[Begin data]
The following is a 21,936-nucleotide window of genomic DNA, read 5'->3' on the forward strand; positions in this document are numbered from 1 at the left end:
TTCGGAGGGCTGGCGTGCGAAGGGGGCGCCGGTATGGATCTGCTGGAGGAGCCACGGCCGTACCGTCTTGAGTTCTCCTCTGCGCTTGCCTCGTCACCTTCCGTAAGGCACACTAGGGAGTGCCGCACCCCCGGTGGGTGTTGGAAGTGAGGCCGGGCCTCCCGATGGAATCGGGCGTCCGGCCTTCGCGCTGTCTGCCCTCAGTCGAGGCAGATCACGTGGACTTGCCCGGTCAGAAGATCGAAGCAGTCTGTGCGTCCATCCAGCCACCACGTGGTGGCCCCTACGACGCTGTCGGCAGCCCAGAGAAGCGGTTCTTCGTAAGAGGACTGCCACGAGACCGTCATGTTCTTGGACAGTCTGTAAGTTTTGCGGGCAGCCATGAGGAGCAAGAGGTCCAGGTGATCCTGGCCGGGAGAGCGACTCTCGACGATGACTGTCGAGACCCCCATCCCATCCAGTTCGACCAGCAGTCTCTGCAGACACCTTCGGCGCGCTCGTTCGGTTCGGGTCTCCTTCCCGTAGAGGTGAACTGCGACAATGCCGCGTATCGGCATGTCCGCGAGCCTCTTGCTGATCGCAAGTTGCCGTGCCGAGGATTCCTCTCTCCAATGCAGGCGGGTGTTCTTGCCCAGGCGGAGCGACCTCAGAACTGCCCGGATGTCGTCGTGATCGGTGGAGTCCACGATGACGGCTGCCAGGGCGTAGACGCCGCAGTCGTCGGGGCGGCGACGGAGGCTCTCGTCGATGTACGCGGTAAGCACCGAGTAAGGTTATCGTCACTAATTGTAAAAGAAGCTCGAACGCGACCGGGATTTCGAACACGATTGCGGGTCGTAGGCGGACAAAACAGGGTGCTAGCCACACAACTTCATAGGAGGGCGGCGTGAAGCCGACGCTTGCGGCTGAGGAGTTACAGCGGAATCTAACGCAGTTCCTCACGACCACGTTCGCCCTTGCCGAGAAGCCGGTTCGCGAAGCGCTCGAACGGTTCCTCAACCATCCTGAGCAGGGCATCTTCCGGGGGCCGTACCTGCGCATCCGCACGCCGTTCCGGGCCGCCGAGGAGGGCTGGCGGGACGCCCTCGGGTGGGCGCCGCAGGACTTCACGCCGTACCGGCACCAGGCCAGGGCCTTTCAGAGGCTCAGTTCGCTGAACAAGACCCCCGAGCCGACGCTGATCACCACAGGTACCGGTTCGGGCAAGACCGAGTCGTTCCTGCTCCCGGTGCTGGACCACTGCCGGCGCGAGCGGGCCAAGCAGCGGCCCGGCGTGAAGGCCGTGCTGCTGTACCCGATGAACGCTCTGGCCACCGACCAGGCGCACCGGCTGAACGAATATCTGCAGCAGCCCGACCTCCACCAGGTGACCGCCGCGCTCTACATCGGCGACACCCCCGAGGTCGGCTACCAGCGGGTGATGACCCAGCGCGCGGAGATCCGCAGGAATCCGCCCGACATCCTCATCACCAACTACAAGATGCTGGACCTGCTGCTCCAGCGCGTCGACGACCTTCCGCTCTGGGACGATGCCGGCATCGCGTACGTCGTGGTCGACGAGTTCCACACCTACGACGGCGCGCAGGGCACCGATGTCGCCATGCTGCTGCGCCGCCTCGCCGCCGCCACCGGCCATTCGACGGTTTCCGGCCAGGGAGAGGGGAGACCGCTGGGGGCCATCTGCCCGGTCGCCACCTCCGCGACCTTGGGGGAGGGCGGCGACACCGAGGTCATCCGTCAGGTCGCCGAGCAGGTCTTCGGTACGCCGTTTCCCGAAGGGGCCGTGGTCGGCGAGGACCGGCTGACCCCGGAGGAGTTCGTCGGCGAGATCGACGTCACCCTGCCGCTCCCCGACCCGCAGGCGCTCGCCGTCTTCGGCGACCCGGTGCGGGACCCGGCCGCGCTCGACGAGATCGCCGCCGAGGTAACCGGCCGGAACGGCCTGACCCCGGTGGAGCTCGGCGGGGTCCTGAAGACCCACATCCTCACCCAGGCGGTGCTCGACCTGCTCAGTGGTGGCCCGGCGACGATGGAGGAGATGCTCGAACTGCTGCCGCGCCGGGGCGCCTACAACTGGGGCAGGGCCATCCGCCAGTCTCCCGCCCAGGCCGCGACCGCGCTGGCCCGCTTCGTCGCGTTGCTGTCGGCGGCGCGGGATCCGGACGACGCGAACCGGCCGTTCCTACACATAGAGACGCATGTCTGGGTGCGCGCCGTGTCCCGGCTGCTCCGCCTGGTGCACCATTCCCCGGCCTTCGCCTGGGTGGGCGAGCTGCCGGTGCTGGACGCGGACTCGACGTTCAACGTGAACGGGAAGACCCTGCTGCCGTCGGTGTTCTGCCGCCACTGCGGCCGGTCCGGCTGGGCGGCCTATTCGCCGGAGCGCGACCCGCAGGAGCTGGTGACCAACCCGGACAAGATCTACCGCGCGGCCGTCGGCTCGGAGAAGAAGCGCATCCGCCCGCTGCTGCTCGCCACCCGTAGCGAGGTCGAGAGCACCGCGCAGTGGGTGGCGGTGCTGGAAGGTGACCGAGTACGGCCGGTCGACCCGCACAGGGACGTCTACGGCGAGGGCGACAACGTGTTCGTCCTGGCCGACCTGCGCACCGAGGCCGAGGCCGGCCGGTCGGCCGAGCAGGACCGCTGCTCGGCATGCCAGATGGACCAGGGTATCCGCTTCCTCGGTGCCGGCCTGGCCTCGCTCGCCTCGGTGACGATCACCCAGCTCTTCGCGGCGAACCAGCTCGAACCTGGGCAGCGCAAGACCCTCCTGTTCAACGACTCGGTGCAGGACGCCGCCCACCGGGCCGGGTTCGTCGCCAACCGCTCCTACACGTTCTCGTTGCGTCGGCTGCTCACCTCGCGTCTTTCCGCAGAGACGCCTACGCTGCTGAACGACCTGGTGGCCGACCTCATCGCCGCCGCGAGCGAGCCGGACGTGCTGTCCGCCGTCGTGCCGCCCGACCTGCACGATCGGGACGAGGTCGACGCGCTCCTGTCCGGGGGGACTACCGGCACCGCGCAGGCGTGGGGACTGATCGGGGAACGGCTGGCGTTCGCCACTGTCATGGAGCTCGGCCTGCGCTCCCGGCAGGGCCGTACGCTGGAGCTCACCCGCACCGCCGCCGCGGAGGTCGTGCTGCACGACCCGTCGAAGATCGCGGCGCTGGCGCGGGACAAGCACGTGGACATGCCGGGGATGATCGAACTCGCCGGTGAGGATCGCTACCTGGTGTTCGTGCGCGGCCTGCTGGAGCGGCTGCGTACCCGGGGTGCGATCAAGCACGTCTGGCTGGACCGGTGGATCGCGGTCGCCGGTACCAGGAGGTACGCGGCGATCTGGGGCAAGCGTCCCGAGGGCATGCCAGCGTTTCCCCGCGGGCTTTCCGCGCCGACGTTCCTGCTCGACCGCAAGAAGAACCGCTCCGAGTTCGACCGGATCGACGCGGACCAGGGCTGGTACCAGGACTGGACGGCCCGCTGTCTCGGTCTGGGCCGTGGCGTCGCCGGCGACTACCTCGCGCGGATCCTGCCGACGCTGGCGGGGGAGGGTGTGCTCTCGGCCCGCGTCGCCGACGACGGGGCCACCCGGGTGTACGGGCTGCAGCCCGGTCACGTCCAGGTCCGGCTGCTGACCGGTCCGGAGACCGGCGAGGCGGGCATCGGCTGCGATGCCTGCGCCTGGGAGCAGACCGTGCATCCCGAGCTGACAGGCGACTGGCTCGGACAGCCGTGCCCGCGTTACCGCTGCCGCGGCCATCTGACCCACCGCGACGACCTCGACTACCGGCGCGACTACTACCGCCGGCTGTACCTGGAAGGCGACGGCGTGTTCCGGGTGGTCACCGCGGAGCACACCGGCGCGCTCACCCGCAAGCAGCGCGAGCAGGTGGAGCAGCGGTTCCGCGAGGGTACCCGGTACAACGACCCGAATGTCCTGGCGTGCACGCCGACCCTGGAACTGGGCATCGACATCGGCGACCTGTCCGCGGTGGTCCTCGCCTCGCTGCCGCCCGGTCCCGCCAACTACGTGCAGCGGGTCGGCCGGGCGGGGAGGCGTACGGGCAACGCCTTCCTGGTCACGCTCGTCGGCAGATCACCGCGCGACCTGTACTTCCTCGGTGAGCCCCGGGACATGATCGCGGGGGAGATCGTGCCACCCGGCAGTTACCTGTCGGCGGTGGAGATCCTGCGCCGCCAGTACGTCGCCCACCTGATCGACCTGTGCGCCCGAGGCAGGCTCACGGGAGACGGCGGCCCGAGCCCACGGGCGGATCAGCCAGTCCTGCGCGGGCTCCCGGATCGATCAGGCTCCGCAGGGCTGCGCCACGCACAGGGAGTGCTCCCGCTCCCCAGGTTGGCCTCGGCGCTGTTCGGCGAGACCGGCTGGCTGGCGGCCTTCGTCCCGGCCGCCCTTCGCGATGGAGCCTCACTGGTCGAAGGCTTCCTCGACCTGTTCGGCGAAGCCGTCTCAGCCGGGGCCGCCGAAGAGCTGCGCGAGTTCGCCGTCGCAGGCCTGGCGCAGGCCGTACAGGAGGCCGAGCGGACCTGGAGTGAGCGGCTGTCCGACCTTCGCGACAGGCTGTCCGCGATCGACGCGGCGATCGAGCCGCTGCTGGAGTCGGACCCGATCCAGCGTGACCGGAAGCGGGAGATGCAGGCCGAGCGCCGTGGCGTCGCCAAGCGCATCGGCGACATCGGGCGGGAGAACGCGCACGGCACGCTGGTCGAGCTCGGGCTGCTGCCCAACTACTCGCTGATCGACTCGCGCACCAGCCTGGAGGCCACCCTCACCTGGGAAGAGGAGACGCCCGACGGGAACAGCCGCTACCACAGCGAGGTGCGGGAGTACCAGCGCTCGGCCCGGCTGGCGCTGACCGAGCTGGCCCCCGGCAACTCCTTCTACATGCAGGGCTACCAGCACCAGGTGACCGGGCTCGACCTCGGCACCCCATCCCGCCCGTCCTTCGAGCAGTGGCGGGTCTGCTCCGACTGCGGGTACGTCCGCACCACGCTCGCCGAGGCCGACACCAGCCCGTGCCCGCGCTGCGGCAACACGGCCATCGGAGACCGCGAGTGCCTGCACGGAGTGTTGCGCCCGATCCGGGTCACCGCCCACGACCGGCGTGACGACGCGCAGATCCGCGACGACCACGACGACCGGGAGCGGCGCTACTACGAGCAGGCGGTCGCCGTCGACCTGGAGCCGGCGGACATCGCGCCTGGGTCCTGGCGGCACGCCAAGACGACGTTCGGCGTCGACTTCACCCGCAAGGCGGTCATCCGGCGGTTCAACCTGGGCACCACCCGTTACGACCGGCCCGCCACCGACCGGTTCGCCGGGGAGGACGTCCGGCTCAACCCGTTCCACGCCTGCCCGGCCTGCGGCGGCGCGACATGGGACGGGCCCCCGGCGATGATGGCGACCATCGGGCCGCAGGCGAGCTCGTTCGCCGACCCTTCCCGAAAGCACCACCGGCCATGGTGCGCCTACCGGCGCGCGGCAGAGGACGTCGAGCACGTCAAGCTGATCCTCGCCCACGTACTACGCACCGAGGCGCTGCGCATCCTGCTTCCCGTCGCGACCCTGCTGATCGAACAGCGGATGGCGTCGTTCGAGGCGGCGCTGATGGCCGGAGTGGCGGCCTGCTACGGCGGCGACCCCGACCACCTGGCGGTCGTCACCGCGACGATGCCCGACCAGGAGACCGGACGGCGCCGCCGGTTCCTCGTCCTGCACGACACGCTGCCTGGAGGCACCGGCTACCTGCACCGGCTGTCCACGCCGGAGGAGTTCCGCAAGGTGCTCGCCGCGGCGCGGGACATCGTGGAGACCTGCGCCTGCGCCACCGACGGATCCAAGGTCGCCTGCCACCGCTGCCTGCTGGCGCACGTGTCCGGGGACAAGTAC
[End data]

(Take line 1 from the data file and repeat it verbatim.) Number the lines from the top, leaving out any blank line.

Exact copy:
The following is a 21,936-nucleotide window of genomic DNA, read 5'->3' on the forward strand; positions in this document are numbered from 1 at the left end: